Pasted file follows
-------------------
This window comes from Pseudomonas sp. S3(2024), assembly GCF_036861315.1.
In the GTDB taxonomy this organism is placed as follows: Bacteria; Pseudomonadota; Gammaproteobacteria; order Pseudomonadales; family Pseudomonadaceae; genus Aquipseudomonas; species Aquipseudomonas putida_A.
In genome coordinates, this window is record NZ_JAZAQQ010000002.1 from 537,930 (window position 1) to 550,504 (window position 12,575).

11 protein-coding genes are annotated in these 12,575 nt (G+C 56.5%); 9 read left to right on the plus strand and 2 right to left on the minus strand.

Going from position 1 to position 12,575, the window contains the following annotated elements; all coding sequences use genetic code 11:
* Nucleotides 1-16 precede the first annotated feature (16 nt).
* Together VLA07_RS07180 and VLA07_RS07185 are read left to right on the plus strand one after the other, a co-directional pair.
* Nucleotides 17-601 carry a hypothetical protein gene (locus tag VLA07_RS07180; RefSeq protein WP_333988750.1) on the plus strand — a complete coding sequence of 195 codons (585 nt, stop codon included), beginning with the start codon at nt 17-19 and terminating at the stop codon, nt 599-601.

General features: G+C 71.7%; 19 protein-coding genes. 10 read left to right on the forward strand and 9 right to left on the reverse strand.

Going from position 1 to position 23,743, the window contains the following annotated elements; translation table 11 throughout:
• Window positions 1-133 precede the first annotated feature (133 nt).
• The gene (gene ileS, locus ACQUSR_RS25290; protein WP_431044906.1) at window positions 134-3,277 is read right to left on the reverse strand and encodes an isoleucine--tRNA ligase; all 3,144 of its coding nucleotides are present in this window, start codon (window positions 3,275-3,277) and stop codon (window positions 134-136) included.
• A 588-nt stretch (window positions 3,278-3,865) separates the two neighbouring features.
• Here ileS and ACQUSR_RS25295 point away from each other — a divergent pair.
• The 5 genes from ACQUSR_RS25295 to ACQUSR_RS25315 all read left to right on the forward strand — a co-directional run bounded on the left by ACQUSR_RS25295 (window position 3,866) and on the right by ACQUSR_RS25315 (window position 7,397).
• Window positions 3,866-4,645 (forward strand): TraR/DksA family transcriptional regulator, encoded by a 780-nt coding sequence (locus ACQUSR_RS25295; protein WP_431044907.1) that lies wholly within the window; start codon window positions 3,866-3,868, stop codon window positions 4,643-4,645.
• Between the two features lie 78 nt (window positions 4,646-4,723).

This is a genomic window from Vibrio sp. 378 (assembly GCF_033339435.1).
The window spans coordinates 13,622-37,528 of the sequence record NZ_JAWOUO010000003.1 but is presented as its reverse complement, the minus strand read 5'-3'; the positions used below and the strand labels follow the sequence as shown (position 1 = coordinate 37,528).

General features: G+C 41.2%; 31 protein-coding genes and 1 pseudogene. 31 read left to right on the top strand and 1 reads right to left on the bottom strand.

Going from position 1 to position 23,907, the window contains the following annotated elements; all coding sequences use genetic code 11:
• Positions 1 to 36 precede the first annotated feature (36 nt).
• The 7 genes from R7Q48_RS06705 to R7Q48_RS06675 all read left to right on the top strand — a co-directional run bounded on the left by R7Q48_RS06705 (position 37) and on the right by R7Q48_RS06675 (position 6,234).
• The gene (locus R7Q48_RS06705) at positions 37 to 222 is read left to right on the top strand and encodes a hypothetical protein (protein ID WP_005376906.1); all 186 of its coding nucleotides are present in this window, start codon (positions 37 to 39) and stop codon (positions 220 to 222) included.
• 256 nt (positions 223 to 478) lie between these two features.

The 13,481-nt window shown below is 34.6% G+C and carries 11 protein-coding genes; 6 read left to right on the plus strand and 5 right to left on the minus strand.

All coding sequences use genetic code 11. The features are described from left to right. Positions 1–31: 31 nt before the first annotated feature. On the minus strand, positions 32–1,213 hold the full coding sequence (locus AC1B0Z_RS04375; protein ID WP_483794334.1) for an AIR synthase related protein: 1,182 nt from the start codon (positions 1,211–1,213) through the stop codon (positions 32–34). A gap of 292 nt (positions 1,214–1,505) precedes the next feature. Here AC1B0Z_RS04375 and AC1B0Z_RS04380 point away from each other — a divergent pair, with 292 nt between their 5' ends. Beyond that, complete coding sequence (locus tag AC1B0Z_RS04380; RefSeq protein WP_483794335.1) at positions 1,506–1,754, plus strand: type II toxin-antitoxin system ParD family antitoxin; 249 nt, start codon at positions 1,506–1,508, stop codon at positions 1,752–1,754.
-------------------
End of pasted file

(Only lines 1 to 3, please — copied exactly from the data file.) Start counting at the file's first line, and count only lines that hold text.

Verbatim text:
This window comes from Pseudomonas sp. S3(2024), assembly GCF_036861315.1.
In the GTDB taxonomy this organism is placed as follows: Bacteria; Pseudomonadota; Gammaproteobacteria; order Pseudomonadales; family Pseudomonadaceae; genus Aquipseudomonas; species Aquipseudomonas putida_A.
In genome coordinates, this window is record NZ_JAZAQQ010000002.1 from 537,930 (window position 1) to 550,504 (window position 12,575).